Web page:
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News & Press: ASAQS News

Can we learn something from the Americans?

05 June 2017   (0 Comments)
Posted by: Bert vd Heever
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(...when it comes to the appointment of consultants by government)

"On April 23, 1987, shortly after the official opening of the new mega Sav-On Foods Store at Station Square in Burnaby, British Columbia, an area of the building roof-top parking lot of approximately 6400 square feet collapsed into the food store, injuring 20 people.

A Commissioner's Inquiry by the Canadian Government determined that one of the major factors that led to the ultimate collapse of the structure was the selection of the Structural Engineer on the basis of competitive bidding, with the structural design being done by lesser skilled staff of the Structural Engineer, and much of the detailing of the connections being done by the subcontractor of the steel erector.

In the Commissioner's Report, it was stated that:

"with tendering [bidding], relatively intense competition has driven fee levels down, and this has raised questions about the quality of professional services in this environment."

The Commissioner's Report went on to state that "bidding for Professional Services…caused a great deal of concern."

The report stated that one approach to correcting the situation was to "pressure the owner of the building to provide sufficient compensation to permit the Engineer to do the work properly."*

Kaye Henderson, former Florida Department of Transport Secretary wrote: "As Secretary, I inherited a system of selecting design professionals on the basis of competitive bidding. The results were uniformly negative. Price-based selections for design services don’t work. It didn’t work for the public, the agency administrators, contract managers or even office holders.

Why? Because once price is mentioned, it becomes the dominant and controlling factor throughout the remainder of the process: selection, design, construction, etc. Price suffocates decision-making and contract compliance. This old adage is true, “You get only what you pay for.”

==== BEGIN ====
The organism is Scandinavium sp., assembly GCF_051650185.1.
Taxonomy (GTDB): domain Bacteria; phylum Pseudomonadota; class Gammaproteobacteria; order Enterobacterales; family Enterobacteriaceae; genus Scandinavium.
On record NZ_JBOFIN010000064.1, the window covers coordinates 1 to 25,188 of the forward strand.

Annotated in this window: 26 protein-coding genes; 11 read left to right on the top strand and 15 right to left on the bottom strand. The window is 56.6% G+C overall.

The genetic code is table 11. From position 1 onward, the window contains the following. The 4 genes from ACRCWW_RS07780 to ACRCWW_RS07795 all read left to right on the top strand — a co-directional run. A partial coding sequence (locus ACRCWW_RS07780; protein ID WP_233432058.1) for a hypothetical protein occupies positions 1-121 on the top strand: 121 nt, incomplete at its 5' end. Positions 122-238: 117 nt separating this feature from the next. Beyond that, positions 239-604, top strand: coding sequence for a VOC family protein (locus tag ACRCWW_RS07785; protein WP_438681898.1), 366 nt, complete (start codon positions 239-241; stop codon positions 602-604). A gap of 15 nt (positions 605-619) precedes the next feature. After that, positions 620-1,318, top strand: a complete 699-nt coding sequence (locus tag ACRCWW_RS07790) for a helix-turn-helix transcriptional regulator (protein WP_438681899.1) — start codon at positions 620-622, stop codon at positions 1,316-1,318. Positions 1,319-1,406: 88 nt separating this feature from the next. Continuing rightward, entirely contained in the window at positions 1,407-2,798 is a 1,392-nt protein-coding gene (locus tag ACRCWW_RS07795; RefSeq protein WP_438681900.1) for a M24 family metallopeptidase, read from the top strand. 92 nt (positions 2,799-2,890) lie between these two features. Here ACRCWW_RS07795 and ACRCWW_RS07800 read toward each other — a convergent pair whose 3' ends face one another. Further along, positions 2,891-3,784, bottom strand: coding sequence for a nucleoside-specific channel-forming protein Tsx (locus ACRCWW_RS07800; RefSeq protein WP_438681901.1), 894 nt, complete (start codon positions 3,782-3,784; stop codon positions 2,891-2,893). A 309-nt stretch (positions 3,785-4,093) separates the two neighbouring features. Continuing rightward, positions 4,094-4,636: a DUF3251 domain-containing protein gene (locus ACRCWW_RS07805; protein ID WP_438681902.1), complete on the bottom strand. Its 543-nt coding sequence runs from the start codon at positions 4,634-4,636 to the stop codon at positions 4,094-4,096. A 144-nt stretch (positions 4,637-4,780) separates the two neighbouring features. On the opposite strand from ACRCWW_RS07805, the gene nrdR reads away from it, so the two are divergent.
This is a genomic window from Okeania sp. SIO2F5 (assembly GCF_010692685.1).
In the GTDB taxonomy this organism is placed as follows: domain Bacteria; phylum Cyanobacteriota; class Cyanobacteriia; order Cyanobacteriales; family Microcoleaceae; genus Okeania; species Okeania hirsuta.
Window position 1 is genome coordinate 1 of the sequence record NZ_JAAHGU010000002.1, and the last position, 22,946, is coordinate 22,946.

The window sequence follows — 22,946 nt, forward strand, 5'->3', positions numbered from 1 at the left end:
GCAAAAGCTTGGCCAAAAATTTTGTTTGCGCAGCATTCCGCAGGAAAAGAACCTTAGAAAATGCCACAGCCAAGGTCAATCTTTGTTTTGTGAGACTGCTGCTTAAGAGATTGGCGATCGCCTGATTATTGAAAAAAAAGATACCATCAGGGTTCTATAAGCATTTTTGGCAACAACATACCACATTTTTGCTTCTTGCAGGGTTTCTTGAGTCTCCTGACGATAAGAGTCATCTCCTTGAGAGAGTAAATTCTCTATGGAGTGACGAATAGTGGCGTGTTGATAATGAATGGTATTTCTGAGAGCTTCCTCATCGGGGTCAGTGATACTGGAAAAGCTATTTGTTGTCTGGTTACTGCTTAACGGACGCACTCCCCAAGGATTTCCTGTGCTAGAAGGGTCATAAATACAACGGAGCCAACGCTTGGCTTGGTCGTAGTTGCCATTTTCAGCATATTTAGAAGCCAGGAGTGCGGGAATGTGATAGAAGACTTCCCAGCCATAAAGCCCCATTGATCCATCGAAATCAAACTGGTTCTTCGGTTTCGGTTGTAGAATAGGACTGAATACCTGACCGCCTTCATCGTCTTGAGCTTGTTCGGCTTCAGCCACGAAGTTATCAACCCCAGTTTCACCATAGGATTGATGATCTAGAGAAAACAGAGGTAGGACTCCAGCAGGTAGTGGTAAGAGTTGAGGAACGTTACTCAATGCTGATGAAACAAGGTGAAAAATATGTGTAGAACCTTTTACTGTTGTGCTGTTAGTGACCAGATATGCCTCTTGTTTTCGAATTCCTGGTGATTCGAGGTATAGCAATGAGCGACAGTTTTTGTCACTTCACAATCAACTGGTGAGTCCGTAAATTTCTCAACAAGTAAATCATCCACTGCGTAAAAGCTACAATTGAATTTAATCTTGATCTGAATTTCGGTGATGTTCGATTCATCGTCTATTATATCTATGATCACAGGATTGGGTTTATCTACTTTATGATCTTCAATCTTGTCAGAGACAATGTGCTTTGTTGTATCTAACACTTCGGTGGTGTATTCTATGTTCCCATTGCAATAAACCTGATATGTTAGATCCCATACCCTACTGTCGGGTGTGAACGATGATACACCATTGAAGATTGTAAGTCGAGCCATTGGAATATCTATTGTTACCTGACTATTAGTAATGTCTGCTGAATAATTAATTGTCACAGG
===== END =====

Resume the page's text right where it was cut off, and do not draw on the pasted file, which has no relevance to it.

Is there a place for discussion of price? Sure. After a selection has been made based on qualifications – “The best firm for this assignment, in this place, at this time.” Then and only then should price enter the dialogue".

Kaye Henderson wrote the above on hearing that consideration was being given to change Texas’ Qualifications Based Selection (Q.B.S.) process.

So what is QBS?

"Qualifications-Based Selection (QBS) is a procurement process established by the United States Congress as a part of the Brooks Act and further developed as a process for public agencies to use for the selection of architectural and engineering services for public construction projects. It is a competitive contract procurement process whereby consulting firms submit qualifications to a procuring entity (owner) who evaluates and selects the most qualified firm, and then negotiates the project scope of work, schedule, budget, and consultant fee.

Crucially, under a QBS procurement, the cost of the work (price) is not considered when making the initial selection of the best or most appropriate provider of the professional services required. Fees for services will be negotiated, however, following selection and before contracting." **

Click here to download a guide to QBS.

Do you think that there is scope to adopt some of the principals of QBS when it comes to the appointment of professionals in South Africa given the restraints of the PPPFA?

Please share your views with us by clicking here.


* Sourced from the Illinois QBS website

** Sourced from Wikipedia

Thanks to Frans van der Walt for making me aware of the QBC - Editor